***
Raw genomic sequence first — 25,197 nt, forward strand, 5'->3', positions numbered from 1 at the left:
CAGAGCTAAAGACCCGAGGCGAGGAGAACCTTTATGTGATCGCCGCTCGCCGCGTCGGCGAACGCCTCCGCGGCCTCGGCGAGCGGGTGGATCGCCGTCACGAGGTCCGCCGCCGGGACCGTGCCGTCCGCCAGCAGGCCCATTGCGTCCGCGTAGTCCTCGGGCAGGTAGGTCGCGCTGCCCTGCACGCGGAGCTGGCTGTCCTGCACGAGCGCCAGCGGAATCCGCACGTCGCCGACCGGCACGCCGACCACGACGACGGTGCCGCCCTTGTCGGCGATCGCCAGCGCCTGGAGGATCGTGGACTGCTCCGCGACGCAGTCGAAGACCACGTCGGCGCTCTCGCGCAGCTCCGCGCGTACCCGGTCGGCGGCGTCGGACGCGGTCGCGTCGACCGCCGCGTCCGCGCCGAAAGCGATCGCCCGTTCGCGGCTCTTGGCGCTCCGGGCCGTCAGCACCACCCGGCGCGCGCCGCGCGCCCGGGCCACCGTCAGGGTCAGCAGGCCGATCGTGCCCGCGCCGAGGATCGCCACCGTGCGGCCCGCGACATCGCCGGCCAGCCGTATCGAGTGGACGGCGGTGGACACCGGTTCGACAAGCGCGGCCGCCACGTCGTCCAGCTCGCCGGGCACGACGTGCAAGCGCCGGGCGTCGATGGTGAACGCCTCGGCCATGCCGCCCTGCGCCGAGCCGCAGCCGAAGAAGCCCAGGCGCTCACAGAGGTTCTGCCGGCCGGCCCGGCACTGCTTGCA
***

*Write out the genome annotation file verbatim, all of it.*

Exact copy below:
Raw genomic sequence first — 25,197 nt, forward strand, 5'->3', positions numbered from 1 at the left:
CAGAGCTAAAGACCCGAGGCGAGGAGAACCTTTATGTGATCGCCGCTCGCCGCGTCGGCGAACGCCTCCGCGGCCTCGGCGAGCGGGTGGATCGCCGTCACGAGGTCCGCCGCCGGGACCGTGCCGTCCGCCAGCAGGCCCATTGCGTCCGCGTAGTCCTCGGGCAGGTAGGTCGCGCTGCCCTGCACGCGGAGCTGGCTGTCCTGCACGAGCGCCAGCGGAATCCGCACGTCGCCGACCGGCACGCCGACCACGACGACGGTGCCGCCCTTGTCGGCGATCGCCAGCGCCTGGAGGATCGTGGACTGCTCCGCGACGCAGTCGAAGACCACGTCGGCGCTCTCGCGCAGCTCCGCGCGTACCCGGTCGGCGGCGTCGGACGCGGTCGCGTCGACCGCCGCGTCCGCGCCGAAAGCGATCGCCCGTTCGCGGCTCTTGGCGCTCCGGGCCGTCAGCACCACCCGGCGCGCGCCGCGCGCCCGGGCCACCGTCAGGGTCAGCAGGCCGATCGTGCCCGCGCCGAGGATCGCCACCGTGCGGCCCGCGACATCGCCGGCCAGCCGTATCGAGTGGACGGCGGTGGACACCGGTTCGACAAGCGCGGCCGCCACGTCGTCCAGCTCGCCGGGCACGACGTGCAAGCGCCGGGCGTCGATGGTGAACGCCTCGGCCATGCCGCCCTGCGCCGAGCCGCAGCCGAAGAAGCCCAGGCGCTCACAGAGGTTCTGCCGGCCGGCCCGGCACTGCTTGCA